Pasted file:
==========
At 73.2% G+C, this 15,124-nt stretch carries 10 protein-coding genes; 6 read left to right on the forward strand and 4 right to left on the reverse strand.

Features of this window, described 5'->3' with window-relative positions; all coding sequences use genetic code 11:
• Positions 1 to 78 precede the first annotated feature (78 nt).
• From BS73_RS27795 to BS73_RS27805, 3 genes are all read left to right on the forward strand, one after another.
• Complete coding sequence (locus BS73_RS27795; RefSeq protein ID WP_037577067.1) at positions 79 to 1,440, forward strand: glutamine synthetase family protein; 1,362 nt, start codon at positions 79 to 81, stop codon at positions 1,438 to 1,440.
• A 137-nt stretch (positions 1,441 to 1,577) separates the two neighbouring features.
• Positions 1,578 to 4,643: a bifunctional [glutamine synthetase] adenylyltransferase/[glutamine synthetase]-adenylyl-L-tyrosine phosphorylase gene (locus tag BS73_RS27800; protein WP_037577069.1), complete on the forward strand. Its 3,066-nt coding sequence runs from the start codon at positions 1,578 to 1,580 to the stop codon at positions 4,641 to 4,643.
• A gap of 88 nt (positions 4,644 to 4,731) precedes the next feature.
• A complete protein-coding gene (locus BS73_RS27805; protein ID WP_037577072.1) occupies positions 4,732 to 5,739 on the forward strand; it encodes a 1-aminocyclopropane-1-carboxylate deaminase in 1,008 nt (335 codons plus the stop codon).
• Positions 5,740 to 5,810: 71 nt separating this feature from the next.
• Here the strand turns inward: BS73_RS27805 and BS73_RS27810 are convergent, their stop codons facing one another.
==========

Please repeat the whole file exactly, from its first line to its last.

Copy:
At 73.2% G+C, this 15,124-nt stretch carries 10 protein-coding genes; 6 read left to right on the forward strand and 4 right to left on the reverse strand.

Features of this window, described 5'->3' with window-relative positions; all coding sequences use genetic code 11:
• Positions 1 to 78 precede the first annotated feature (78 nt).
• From BS73_RS27795 to BS73_RS27805, 3 genes are all read left to right on the forward strand, one after another.
• Complete coding sequence (locus BS73_RS27795; RefSeq protein ID WP_037577067.1) at positions 79 to 1,440, forward strand: glutamine synthetase family protein; 1,362 nt, start codon at positions 79 to 81, stop codon at positions 1,438 to 1,440.
• A 137-nt stretch (positions 1,441 to 1,577) separates the two neighbouring features.
• Positions 1,578 to 4,643: a bifunctional [glutamine synthetase] adenylyltransferase/[glutamine synthetase]-adenylyl-L-tyrosine phosphorylase gene (locus tag BS73_RS27800; protein WP_037577069.1), complete on the forward strand. Its 3,066-nt coding sequence runs from the start codon at positions 1,578 to 1,580 to the stop codon at positions 4,641 to 4,643.
• A gap of 88 nt (positions 4,644 to 4,731) precedes the next feature.
• A complete protein-coding gene (locus BS73_RS27805; protein ID WP_037577072.1) occupies positions 4,732 to 5,739 on the forward strand; it encodes a 1-aminocyclopropane-1-carboxylate deaminase in 1,008 nt (335 codons plus the stop codon).
• Positions 5,740 to 5,810: 71 nt separating this feature from the next.
• Here the strand turns inward: BS73_RS27805 and BS73_RS27810 are convergent, their stop codons facing one another.